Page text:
In the middle of the Western Palatinate mountains you can find the village Reichenbach-Steegen, in the musician region (“Musikantenland”) at the foot of the Potzberg mountain. This is where our main artisan baking and production site can be found, with another sales location in Kaiserslautern and Steinwenden.
To continue the existence of our family-run business, we literally baked ourselves into a niche — come see for yourself!
We are very proud of our large family of bakers and employees, some of whom have been with us for over 30 years. That’s surely a reason to be thankful and happy!
For over 70 years now the baker family KISSEL has been in Reichenbach-Steegen. In 1949 it was founded by the couple Julius and Ellen Kissel, then the second generation son-in-law Karl-Heinz and daughter Ursula Carra took over and are still active today. The future of the bakery is already secured, as the third generation of children Paul Carra and Petra Kunz (maiden name Carra) are currently in the transition phase.
Paul Carra, the junior manager, achieved master baker in 2016 and is therefore responsible for the baking part at Kissel. Petra Kunz, equal junior manager, takes care of sales, marketing and product shipping. The siblings compliment each other perfectly and they can continue to count on their parents’ support.
Those distinctive flavors are the pride of anyone in Germany with a baker’s Meisterbrief (a master craftsman’s diploma). Again, like a good winemaker, a good baker develops his own art, experimenting over the years with ingredients and varying combinations of ingredients until he finds a flavor that is his own. That art is taken so seriously that yearly competitions are held to reward the best of the best, complete with gold, silver and bronze medals.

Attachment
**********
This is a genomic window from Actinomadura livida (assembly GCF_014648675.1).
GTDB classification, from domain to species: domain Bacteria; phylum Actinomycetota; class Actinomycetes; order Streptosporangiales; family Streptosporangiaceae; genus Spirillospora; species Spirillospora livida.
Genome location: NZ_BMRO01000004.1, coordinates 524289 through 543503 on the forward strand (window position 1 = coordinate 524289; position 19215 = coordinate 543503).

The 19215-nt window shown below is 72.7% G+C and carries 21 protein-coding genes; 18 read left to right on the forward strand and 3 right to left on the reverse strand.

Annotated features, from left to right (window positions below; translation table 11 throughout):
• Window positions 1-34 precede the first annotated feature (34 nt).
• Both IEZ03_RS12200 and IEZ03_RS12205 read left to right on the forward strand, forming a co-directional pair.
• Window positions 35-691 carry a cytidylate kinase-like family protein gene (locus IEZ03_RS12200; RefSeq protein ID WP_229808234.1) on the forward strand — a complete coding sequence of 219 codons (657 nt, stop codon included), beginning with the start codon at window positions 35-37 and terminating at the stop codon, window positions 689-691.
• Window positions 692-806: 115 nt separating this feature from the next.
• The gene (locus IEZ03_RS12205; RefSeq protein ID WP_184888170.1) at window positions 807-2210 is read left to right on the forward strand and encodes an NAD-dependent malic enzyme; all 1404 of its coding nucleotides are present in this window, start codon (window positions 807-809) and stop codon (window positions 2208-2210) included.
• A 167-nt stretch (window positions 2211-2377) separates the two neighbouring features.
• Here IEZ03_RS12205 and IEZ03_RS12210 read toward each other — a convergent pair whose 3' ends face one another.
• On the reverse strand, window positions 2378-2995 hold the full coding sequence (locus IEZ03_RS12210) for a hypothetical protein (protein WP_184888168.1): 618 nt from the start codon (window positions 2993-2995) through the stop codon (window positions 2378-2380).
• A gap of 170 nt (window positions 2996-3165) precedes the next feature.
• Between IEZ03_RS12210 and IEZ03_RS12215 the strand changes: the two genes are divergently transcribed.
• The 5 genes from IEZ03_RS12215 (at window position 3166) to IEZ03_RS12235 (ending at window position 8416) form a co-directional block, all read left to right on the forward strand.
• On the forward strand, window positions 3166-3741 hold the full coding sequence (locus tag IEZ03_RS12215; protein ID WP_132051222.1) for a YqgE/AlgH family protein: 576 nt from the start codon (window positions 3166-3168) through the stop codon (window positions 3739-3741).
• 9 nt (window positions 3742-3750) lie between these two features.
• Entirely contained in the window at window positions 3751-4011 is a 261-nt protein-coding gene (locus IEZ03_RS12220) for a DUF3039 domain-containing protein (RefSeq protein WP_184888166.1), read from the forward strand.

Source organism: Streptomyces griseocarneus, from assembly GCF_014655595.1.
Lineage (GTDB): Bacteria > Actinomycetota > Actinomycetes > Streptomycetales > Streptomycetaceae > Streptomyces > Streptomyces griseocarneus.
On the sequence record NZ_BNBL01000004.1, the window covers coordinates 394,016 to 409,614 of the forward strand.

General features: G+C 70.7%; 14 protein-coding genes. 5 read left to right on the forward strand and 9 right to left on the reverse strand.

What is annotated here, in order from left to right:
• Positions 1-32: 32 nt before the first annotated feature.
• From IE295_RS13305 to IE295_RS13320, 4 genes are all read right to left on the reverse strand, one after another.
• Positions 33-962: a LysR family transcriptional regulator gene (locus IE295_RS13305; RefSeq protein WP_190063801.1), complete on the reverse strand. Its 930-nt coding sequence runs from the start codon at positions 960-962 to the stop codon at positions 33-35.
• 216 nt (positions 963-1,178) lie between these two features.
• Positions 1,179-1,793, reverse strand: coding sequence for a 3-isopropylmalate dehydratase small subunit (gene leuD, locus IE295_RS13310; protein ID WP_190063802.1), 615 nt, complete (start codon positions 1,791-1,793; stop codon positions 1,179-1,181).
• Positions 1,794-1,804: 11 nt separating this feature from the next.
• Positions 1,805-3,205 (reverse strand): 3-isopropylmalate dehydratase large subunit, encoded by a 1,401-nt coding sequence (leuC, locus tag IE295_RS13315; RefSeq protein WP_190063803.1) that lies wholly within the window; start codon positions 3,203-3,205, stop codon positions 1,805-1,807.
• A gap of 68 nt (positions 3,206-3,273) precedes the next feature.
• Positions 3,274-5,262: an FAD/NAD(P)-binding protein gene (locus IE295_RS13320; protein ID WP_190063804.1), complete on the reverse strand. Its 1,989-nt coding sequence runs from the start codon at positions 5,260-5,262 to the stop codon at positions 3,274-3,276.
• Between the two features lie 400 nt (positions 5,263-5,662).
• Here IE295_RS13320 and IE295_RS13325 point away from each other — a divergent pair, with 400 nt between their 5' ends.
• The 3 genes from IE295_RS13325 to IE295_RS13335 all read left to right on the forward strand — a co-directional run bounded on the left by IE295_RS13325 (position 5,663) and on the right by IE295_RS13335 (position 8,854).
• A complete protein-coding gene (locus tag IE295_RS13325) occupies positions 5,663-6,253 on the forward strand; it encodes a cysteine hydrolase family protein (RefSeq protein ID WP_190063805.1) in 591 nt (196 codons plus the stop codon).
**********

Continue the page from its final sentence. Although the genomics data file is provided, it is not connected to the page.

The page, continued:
Carra was recently recognized for winning 25 consecutive gold medals for his skills, along with being recognized for the second time as one of the best traditional German bakers by “Der Feinschmecker,” an international gourmet magazine, and as the Baker of the Year for 2009 by a regional guide to fine dining that encompasses southwest Germany, the Alsace region of France and Luxembourg.
To consistently win those medals, Carra starts baking at 1 a.m. He has a smaller Backstube (distinguished from a larger Backhalle) where he puts his award-winning skills to work. The dough is mixed by machine but almost everything else is done by hand. The dough is weighed, kneaded, molded and left to rise. Depending on the type of bread, some loaves are handled five times before they are finally finished. And all those different patterns you see on the top of various Brötchen? They are all pressed by hand.
Baking times vary as widely as the bread, from five hours for his signature Musikantenbrot (musician’s bread) to as little as three hours. “I have to sing to my Musikantenbrot. That’s what takes so long,” Carra jokes. Actually, the name is a reference to the fact that the region around Carra’s Reichenbach-Steegen bakery was known for years its traveling musicians, many of whom emigrated to America in the 19th century.
After all the work comes the pleasure of savoring the bread. Carra, who has been a Meisterbäcker since 1975, is as passionate about his work as a good winemaker. He insists that bread be chewed slowly and often (up to 30 times) to allow it to mix with the saliva in the mouth which then releases the full flavor of that particular bread. While it may seem odd at first, it really does make a difference.
Finally, the bread must be paired correctly with the meal. A good baker will no more eat white bread with Wurst than a winemaker will drink white wine with steak. “Different kinds of breads go with different types of foods,” Carra concludes.
Backparadies Kissel, where Carra’s skills can be appreciated, has been in business in Reichenbach-Steegen since 1949, when it was opened by Carra’s wife Ursula’s parents.
Quelle: BLICKWINKL, Linda Sauer Bredvik